Voluntary Benefits Open Enrollment: What is it? What do I need to know in regards to PPACA?

health care reformOpen Enrollment is the period of time when worksite employees and client companies can make changes to their elected voluntary benefits; these include Flexible Spending Accounts, Disability Insurance, and Life Insurance. While the PPACA has changed health/medical insurance, in ways that many are still trying to figure out, most companies and individuals are just now beginning to realize that the new health care law will have an impact on voluntary benefits as well.

Flexible Spending Accounts offer employees a way to save on payroll taxes by setting aside a portion of their earnings through a cafeteria plan into an account for qualified medical expenses.  According to a recent article by NAPEO, “The new guidance (on PPACA) make clear that a health FSA that does not qualify as “excepted benefits” is subject to the PPACA market reforms, including the prohibition on essential health benefits and the preventive care rules. However, the new guidance provides that a health FSA that provides only excepted benefits is not subject to the PPACA market reforms.” So what does this mean for PEO/HRO/ASO clients and worksite employees? And what are excepted benefits? To be an excepted benefit, a health FSA must satisfy two conditions: The maximum benefit payable to any participant for the year cannot exceed two times the salary reduction election under the health FSA for the year (or, if greater, the amount of the employee’s salary reduction for the health FSA for the year, plus $500); and other non-excepted group health coverage (e.g., major medical) must be made available for the year to the participants by reason of their employment.(Troutman Sanders, LLP) If your company is outsourcing their employee benefits, it is imperative that you review what is being offered, and know whether or not your FSA is an excepted benefit. If your FSA does not qualify as an excepted benefit, you could be in for some penalties under PPACA.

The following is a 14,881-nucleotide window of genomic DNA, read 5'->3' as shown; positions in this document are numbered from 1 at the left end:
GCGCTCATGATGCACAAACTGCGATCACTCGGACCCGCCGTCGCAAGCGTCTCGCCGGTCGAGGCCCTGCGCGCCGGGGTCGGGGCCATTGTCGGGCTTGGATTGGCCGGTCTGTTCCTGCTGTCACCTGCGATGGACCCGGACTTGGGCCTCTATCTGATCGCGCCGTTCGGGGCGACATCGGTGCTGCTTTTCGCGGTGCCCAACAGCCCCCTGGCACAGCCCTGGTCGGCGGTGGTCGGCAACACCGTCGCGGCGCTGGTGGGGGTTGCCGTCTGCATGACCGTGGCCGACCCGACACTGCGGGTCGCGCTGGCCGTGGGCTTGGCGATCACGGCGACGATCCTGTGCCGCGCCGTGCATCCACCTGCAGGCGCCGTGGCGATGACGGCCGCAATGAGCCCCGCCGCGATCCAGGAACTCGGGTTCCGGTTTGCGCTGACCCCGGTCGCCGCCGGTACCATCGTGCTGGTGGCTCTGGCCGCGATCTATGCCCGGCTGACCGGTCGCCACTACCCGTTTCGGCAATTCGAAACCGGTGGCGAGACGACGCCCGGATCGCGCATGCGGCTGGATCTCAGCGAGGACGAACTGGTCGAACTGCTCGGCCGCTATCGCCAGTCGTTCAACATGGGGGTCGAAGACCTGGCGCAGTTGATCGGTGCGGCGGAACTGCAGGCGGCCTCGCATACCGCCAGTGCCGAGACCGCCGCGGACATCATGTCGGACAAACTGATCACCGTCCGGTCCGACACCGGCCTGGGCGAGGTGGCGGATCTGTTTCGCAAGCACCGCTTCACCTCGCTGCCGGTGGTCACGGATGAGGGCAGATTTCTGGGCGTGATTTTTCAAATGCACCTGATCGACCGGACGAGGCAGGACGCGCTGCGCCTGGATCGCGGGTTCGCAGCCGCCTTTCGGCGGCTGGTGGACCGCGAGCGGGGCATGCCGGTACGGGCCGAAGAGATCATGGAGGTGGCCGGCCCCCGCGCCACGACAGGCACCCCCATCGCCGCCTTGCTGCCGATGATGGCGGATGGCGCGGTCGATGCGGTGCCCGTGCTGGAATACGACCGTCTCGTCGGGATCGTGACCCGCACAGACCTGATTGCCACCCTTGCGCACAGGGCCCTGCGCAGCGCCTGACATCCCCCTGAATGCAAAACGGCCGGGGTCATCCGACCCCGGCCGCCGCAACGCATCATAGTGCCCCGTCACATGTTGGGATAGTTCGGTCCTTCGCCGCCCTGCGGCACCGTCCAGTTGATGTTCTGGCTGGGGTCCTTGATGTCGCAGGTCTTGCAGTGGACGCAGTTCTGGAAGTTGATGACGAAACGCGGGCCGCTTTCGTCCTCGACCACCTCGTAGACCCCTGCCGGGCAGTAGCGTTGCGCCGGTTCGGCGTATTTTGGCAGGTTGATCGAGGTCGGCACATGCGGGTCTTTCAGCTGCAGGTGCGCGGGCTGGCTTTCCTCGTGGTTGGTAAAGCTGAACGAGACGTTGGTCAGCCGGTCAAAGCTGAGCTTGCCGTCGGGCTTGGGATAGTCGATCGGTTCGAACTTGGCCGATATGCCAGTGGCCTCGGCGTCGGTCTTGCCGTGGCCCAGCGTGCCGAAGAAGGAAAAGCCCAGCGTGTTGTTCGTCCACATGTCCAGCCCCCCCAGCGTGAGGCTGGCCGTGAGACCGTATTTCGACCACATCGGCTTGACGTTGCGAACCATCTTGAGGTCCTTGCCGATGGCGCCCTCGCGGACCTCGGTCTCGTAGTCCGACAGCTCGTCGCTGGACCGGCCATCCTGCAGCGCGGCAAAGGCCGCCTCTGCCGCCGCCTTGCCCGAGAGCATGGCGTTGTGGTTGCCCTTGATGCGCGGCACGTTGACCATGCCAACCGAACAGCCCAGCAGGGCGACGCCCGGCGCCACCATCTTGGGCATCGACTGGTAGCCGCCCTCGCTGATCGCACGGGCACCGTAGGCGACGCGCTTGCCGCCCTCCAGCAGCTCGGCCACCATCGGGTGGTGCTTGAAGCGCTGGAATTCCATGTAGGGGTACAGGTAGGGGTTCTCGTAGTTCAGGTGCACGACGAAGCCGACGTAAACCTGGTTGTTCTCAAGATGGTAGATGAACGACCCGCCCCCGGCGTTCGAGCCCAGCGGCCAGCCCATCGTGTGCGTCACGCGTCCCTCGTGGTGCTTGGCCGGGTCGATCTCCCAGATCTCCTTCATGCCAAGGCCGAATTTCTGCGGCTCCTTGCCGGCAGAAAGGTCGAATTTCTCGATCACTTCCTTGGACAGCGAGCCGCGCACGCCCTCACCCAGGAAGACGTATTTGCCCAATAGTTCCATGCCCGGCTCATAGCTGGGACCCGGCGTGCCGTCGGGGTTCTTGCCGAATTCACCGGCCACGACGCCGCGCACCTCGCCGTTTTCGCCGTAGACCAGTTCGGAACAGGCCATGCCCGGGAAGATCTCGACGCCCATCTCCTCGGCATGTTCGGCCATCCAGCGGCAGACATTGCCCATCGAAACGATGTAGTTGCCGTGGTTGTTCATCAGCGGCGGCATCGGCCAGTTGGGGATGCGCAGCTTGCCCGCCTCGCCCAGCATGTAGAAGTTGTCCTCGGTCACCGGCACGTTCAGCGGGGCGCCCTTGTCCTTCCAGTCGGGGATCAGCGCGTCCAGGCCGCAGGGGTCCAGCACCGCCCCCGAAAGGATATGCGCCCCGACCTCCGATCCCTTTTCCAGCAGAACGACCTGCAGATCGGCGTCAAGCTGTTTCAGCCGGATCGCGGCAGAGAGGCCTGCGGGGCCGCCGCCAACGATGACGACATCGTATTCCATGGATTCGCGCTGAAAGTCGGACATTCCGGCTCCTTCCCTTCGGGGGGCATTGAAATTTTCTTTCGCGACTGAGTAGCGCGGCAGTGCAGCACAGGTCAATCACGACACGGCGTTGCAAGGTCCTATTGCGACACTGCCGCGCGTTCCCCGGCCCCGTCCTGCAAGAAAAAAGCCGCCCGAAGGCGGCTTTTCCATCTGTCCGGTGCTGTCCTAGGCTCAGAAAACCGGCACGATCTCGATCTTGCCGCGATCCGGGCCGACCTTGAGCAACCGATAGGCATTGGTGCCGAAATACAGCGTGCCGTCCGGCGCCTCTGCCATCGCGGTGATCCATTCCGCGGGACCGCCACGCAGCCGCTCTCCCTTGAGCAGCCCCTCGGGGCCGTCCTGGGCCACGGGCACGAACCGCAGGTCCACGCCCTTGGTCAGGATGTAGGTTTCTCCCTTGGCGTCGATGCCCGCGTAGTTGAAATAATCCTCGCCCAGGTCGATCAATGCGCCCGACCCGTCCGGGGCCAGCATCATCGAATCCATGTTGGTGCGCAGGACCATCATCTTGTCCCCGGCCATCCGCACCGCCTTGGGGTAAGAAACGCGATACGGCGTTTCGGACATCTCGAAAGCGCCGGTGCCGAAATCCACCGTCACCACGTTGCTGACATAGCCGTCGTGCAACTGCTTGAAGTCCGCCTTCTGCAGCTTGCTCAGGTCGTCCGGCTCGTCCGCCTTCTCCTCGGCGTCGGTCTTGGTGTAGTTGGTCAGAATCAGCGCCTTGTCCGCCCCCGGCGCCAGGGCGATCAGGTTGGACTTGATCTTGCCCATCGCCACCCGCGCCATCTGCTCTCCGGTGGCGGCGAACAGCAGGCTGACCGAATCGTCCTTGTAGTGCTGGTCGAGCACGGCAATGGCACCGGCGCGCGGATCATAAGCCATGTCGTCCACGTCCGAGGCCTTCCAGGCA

On the other hand, Health Savings Accounts are a type of savings account offered to those participating in high-deductible major-medical plans. The latest guidance, mentioned in relation to FSA’s, does not address HSA’s. This does not mean that HSA’s are not in play when it comes to PPACA, as the IRS has stated that the preventative health services can be paid for by a high-deductible plan without the deductible being applied. This is good news for those participating in high-deductible plans. Additionally, “some employers are pushing employees to high-deductible plans combined with health savings accounts. That approach is designed to give employees more of a financial stake when getting health care.”

As PPACA continues to shape the way benefits, not only major-medical but also voluntary, are handled and approached, HR Strategies clients and worksite employees can rest assured that we are staying ahead of the curve, and will continue to update them on how the new guidance’s and regulations affect them.

  1. Carrie Teegardin, Atlanta Journal-Constitution
  2. http://www.napeo.org/insider/currentissue/nov13/healthcare.cfm
  3. Troutman Sanders, LLP
Advertisements

Tags: , , , ,

About HR Strategies

HR Strategies is a private human resource management firm created to enable small business owners to focus on their core competencies, rather than the tedium of running payroll, providing employee benefits, or the many other facets of human resource administration. We allow business owners to concentrate on their passion, without being distracted by countless human resource responsibilities.

Leave a Reply

Fill in your details below or click an icon to log in:

WordPress.com Logo

You are commenting using your WordPress.com account. Log Out / Change )

Twitter picture

You are commenting using your Twitter account. Log Out / Change )

Facebook photo

You are commenting using your Facebook account. Log Out / Change )

Google+ photo

You are commenting using your Google+ account. Log Out / Change )

Connecting to %s

%d bloggers like this: